Day 21: Restraints
Five minutes to go.
I have five minutes to write today’s essay. This seemed appropriate as today’s topic is restraints and the beauty that can come from them.
When it comes to creative work, the amateur screams that he needs limitless opportunity. He will cry with bitterness about how there isn’t enough money or time or energy or content. The photos aren’t right, the methods aren’t right, the product isn’t right.
Shit, four minutes.
The professional knows the difference. She knows what limitations do, and seeks them out at all costs so they have something to challenge.
When there isn’t a wall into which we can bash our efforts, then we will forever run forward at a pace that is unsustainable, unaware of where we are heading.
3 minutes. What’s going on?!
Whether they are imposed by the client or made up by us alone, a restraint is the creative’s best friend. It provides a challenge, the fuel of the creative. It’s not just about motivation, it’s about employing unorthodox techniques and ideas to try and find the ends they seek in an effort to disallow the power of the constraints to effect the aesthetic of the end product.
Two minutes. Shit. Damn shit damn shit.
And with limitations comes an opportunity for mistakes. Beautiful, wonderful mistakes. Rough edges. There is something so incredibly beautiful about a rough edge. It’s a reminder that the product or the person is of nature. That they came from the earth as we did. Within the cracks and texture we find a place to settle in. When something is polished it doesn’t need us.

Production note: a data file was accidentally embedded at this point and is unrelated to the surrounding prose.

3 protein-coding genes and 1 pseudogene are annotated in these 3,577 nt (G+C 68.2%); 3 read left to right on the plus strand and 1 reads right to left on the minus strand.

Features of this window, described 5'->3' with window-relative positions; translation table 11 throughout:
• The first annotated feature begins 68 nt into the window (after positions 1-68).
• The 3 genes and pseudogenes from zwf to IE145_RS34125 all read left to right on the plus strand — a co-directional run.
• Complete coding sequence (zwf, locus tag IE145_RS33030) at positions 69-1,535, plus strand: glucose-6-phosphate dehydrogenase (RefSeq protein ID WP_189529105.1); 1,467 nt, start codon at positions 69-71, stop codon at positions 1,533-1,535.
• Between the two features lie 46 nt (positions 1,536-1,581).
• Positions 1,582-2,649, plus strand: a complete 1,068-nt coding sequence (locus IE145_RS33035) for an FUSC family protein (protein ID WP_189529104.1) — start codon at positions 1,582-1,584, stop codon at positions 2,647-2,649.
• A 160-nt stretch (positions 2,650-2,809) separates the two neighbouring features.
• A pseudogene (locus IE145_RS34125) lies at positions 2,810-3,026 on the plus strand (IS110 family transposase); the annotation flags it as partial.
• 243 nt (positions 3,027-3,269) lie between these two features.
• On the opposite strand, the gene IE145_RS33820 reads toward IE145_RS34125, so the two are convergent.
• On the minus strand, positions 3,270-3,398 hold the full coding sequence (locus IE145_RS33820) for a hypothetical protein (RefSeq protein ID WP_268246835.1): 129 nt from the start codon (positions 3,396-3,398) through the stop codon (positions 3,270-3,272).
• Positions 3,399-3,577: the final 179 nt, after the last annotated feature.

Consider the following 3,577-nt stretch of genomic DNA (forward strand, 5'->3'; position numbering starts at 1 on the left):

Wonderfully, this nature can be initially hidden. Dmitry Fadeyev left a great comment on an earlier piece I did. I hate plastic and thought it was important to write an essay about this. I’m not sure why. But from it came an amazing comment. When something is polished just right, and of the right materials, it will scratch. This is the evidence of it belonging to someone. This is a beautiful idea and somethign that designers can bring into their work, something which allows the audience in. The scratches can either be obvious and on the surface, or a gift that comes as the weight of time amasses upon the product. Of course these scratches don’t always have to be literal scratches, but impressions, imprints, echoes and shadows of the user and audiences involvement.
This is why we love to go offline and love the non-digital, because it’s easier to leave a mark on the non-digital. It allows us to say that we were here, that our data cannot be simply erased forever, that I write my name in a different font than the person before and after me.
Setting limitatio …